Conversely, over the last year I had put most of that weight back on simply because I began to reintroduce the carbs and step back into my old habits, again without any real change to my exercise habits. They do say that weight loss is 80% nutrition and 20% exercise, and you should believe it.
Don’t take my word for it..
I realise that this blog post hasn’t been backed up by any real sources or references to scientific study or suchlike, but is instead a brain dump of all the stuff I’ve read over the last year or so, and what worked for me. It’s definitely not as simple as I present here. The problem is that nobody actually knows the real truth, but the evidence is certainly mounting against carbohydrates and people are starting to wake up. The fact that as a species we have survived without them for long enough, was enough to convince me.
The most important thing I’m trying to convey to people, is that all of this information is available in various communities, books and videos, and I encourage you to go and discover for yourself whether or not Keto, or Paleo, or just going low-carb is right for you or not.
Here’s some things you can go check out if you want to get more information and actual “proof” that this is the right thing to do:
- Low-carb/High Fat for Beginners
- A guide to Ketosis
- Keto community on Reddit
- The poor, misunderstood calorie by Dr William Lagakos – explains the science in an easy to understand way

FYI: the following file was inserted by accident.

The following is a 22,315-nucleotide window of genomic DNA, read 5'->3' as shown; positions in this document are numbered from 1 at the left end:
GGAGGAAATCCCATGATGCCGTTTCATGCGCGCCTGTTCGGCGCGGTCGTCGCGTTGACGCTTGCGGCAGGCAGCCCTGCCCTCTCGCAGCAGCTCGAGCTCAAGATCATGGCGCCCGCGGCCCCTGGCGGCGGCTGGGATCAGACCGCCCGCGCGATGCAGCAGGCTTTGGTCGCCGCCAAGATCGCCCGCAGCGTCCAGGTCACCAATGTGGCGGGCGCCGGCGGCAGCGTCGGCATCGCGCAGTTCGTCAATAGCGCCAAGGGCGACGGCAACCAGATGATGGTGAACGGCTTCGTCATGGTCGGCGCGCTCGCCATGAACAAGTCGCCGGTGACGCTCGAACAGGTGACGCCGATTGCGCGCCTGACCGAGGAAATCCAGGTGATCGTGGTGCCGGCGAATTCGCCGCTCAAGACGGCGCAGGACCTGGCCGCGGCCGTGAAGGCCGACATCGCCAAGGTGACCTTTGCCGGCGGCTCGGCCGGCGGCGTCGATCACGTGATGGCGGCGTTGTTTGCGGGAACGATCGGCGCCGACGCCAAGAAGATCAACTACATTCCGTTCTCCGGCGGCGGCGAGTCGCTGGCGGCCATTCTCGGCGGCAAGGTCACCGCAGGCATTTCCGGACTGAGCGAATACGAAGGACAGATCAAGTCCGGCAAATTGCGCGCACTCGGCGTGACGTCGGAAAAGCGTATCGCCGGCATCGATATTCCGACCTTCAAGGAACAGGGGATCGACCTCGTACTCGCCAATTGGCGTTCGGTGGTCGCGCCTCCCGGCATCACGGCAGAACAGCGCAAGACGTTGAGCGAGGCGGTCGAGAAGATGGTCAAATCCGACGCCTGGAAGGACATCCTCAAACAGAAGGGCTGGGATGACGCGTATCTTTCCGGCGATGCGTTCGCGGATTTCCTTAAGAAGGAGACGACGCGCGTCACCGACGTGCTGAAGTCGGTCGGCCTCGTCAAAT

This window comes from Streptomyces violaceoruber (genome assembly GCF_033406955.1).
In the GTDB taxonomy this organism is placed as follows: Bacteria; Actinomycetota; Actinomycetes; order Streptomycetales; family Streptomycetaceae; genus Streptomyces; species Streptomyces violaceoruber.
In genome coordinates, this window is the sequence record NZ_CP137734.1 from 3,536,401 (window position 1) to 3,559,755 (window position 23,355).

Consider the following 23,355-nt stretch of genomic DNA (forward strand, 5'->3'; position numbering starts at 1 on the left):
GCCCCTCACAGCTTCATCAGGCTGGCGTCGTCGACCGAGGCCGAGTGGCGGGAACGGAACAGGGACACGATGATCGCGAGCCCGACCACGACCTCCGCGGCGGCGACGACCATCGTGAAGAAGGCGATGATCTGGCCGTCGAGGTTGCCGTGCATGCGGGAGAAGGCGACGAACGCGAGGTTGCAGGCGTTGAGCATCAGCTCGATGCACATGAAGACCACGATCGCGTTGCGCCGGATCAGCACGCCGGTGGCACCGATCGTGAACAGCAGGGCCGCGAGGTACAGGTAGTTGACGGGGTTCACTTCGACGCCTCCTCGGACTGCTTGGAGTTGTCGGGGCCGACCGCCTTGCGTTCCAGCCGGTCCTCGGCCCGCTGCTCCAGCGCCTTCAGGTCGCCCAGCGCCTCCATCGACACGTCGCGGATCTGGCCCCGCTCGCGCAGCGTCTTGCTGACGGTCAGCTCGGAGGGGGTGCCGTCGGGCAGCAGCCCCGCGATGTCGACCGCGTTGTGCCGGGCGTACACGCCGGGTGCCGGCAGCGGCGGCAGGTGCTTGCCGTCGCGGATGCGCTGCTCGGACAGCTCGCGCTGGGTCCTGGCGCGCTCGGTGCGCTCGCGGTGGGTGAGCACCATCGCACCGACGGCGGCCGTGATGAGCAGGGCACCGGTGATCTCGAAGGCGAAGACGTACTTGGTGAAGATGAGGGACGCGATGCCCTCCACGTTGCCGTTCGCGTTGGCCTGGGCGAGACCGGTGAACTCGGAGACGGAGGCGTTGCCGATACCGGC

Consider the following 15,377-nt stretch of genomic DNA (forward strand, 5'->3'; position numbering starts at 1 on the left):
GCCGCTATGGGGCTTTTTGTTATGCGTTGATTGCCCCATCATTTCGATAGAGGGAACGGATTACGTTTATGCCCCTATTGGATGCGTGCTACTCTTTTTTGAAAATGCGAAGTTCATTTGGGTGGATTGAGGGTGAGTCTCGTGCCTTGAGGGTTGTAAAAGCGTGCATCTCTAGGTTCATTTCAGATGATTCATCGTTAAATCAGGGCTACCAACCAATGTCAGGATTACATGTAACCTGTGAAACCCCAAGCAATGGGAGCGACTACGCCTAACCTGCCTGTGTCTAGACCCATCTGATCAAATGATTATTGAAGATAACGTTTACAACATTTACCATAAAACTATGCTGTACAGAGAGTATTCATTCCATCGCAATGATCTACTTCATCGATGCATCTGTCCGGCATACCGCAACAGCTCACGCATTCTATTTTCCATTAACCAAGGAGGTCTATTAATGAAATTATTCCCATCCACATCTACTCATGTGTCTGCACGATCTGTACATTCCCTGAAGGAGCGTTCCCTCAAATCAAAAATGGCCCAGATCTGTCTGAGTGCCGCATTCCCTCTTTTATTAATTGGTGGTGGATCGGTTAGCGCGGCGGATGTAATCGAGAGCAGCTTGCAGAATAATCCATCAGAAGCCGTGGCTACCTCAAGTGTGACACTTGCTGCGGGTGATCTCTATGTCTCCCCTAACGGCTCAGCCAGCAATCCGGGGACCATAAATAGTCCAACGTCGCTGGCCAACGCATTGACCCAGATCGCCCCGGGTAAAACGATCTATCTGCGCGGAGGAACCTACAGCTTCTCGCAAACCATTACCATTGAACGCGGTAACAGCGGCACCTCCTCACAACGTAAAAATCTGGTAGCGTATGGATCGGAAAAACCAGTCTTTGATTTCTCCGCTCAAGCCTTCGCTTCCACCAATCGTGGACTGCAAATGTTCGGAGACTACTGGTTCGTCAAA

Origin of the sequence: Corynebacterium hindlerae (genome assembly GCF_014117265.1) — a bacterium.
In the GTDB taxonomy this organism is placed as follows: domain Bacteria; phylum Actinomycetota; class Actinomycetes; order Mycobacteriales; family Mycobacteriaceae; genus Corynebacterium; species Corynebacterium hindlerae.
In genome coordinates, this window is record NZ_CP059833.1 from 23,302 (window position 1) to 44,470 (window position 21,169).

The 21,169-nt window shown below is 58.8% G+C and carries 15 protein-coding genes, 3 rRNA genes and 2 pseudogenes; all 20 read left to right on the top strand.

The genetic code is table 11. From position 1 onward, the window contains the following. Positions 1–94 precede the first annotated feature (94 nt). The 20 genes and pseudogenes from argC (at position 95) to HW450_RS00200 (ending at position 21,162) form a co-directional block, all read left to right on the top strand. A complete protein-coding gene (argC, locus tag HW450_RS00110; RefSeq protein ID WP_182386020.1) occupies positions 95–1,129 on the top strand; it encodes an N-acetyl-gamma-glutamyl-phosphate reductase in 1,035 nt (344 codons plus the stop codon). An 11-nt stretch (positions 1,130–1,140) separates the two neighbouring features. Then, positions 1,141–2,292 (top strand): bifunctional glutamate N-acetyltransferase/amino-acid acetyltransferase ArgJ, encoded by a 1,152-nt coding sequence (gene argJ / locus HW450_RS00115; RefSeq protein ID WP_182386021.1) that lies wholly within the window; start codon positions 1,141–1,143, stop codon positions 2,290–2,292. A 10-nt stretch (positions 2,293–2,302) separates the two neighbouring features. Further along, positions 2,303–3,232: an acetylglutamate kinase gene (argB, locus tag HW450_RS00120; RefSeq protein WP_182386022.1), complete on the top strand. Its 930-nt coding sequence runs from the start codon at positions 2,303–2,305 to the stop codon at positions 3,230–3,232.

- The Primal Blueprint by Mark Sisson (or check out his blog)
- The Fat Head Movie blog by Tom Naughton
- Carb Loaded – the latest in a variety of movies about the benefits of low-carb, and the industry driving us to disease
If you only do one thing..
Finally, if you forget about all of those links and only do one thing, then watch the Fat Head movie. My brother turned me on to it at the start, and ultimately ended up convincing me to give it a go. It explains everything I’ve talked about here in more detail, but in a humorous and light-hearted way. Please watch it. Then you can decide whether or not this is right for you. Settle down though, it’s nearly 2 hours long.
Here, I’ll link it for you:
Over the next few blog posts I’m going to try and expand on the topics I talk about above, as well as throw a few good recipes in there for stuff you can eat that tastes delicious and contain very little carbs!